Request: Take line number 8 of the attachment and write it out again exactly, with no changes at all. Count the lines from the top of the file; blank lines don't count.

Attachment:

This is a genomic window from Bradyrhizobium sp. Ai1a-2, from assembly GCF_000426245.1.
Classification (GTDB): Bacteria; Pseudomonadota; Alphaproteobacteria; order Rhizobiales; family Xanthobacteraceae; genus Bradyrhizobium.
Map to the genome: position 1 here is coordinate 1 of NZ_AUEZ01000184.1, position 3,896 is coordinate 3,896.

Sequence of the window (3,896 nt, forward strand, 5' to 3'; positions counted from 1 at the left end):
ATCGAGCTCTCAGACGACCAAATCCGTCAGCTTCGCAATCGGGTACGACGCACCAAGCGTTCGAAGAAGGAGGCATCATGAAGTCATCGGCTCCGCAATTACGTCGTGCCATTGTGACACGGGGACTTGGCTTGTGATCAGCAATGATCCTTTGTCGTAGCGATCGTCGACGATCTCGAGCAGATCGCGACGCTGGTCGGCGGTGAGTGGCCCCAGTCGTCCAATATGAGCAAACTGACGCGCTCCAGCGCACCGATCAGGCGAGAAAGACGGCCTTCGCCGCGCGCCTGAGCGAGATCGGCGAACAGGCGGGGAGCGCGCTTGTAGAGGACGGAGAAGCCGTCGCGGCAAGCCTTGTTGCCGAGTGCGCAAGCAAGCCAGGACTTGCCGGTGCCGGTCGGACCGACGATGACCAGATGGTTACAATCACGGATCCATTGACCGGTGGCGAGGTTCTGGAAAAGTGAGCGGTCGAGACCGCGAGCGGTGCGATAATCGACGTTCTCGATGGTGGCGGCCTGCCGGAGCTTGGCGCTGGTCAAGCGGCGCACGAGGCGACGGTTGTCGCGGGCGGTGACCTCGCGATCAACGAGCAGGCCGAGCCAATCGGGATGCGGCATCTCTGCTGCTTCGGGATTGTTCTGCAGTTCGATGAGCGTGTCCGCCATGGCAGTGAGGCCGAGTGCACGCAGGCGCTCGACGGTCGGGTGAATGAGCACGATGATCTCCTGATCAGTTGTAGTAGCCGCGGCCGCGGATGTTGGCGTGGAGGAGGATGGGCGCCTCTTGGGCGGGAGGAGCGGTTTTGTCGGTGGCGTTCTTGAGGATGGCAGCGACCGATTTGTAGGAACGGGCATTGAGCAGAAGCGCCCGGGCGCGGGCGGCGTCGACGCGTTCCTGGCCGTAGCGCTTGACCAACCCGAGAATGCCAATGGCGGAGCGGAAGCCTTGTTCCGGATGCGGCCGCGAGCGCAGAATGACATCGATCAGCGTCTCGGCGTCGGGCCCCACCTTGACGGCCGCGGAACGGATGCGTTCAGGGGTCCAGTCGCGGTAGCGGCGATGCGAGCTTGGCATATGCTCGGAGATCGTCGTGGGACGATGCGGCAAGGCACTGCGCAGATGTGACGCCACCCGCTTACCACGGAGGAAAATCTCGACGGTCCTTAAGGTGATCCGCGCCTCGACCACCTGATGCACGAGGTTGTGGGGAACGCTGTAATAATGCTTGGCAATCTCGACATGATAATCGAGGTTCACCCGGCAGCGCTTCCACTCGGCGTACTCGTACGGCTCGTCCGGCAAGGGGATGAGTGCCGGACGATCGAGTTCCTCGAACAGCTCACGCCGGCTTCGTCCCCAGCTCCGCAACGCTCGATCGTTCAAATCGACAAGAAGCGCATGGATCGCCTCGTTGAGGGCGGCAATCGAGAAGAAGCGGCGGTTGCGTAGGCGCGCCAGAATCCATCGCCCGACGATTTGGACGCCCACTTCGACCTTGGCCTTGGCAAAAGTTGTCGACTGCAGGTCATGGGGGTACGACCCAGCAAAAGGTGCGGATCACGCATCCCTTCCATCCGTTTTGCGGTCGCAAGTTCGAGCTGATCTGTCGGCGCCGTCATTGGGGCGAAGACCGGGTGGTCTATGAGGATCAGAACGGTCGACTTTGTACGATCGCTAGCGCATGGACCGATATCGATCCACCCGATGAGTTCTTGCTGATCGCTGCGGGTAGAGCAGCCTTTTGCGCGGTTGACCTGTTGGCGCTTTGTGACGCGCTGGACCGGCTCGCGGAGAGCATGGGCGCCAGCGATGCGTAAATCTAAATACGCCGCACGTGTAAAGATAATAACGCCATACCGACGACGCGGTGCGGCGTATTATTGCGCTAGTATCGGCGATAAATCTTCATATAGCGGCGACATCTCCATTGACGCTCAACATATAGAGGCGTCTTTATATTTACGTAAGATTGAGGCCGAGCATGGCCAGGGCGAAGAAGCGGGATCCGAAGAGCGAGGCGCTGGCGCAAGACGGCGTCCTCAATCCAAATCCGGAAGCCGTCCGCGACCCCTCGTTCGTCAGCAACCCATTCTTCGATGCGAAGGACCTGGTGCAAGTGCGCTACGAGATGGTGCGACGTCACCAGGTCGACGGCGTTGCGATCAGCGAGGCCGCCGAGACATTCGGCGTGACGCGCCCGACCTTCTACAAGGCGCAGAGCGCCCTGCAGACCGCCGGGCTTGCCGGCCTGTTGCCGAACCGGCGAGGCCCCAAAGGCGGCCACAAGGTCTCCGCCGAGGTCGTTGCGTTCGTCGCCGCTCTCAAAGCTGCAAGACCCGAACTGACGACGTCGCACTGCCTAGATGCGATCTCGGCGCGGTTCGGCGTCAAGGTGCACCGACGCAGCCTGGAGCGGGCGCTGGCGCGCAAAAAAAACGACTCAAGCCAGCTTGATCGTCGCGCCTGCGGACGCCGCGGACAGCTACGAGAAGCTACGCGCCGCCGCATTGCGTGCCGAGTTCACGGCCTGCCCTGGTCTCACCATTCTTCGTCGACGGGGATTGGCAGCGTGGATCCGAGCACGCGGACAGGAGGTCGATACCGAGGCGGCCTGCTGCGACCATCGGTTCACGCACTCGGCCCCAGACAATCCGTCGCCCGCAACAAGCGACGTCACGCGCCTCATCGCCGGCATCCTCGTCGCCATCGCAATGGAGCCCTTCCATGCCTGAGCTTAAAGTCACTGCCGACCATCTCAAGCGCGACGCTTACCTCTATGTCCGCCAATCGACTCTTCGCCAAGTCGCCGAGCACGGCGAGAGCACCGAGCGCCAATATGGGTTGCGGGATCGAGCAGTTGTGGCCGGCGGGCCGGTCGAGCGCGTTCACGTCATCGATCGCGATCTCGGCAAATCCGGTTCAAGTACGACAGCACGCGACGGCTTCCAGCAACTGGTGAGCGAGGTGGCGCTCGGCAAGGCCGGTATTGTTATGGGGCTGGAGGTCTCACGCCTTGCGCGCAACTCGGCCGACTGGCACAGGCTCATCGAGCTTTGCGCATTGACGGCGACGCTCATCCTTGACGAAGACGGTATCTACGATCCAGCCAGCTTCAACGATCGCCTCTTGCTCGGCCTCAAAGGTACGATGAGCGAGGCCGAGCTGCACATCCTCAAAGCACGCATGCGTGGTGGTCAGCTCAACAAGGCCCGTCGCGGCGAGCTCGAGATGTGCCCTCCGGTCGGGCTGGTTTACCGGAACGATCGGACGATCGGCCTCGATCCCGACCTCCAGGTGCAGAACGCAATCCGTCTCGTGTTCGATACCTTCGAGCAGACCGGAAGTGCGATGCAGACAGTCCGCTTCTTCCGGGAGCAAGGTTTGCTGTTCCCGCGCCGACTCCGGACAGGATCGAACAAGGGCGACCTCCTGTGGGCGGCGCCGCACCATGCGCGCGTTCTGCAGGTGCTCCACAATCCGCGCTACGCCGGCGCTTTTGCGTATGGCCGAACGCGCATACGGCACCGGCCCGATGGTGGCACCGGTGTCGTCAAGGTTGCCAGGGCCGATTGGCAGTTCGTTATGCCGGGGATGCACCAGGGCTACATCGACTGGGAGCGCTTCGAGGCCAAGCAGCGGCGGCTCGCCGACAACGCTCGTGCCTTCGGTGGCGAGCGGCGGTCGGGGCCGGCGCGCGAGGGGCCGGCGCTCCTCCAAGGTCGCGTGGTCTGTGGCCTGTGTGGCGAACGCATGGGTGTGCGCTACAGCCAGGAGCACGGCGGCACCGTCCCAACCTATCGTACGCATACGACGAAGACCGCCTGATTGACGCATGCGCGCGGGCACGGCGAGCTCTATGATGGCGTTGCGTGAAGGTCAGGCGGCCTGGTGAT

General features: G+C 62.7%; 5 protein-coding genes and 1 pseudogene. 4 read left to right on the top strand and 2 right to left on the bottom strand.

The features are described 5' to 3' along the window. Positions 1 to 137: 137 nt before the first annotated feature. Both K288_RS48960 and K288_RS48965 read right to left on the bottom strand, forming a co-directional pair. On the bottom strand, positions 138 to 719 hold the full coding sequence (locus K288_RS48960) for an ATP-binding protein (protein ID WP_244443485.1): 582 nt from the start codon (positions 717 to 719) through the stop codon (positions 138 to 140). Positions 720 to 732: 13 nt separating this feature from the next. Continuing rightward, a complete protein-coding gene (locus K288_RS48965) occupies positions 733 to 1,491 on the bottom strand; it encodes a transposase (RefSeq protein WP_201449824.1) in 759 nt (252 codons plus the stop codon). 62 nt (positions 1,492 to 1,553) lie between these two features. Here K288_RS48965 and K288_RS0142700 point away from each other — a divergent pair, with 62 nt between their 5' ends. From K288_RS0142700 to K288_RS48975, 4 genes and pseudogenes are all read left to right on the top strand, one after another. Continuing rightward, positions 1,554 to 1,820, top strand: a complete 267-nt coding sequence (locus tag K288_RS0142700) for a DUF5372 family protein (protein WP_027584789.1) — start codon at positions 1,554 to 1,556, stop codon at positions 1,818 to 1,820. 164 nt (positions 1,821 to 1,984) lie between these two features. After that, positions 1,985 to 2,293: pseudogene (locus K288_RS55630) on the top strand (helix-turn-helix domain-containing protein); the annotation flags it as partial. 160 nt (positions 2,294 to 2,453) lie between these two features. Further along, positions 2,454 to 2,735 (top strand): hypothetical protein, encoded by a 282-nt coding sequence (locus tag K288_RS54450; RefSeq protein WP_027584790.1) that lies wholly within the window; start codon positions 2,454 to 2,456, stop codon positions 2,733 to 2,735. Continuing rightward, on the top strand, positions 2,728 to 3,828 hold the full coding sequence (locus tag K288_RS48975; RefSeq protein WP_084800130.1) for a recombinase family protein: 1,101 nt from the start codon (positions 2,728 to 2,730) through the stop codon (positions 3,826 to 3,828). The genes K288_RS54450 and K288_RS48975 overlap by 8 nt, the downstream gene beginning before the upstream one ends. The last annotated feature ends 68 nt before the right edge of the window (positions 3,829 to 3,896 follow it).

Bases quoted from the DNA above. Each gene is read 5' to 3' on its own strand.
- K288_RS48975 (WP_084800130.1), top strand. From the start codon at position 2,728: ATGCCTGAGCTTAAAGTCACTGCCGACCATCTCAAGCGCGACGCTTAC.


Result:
Bases quoted from the DNA above. Each gene is read 5' to 3' on its own strand.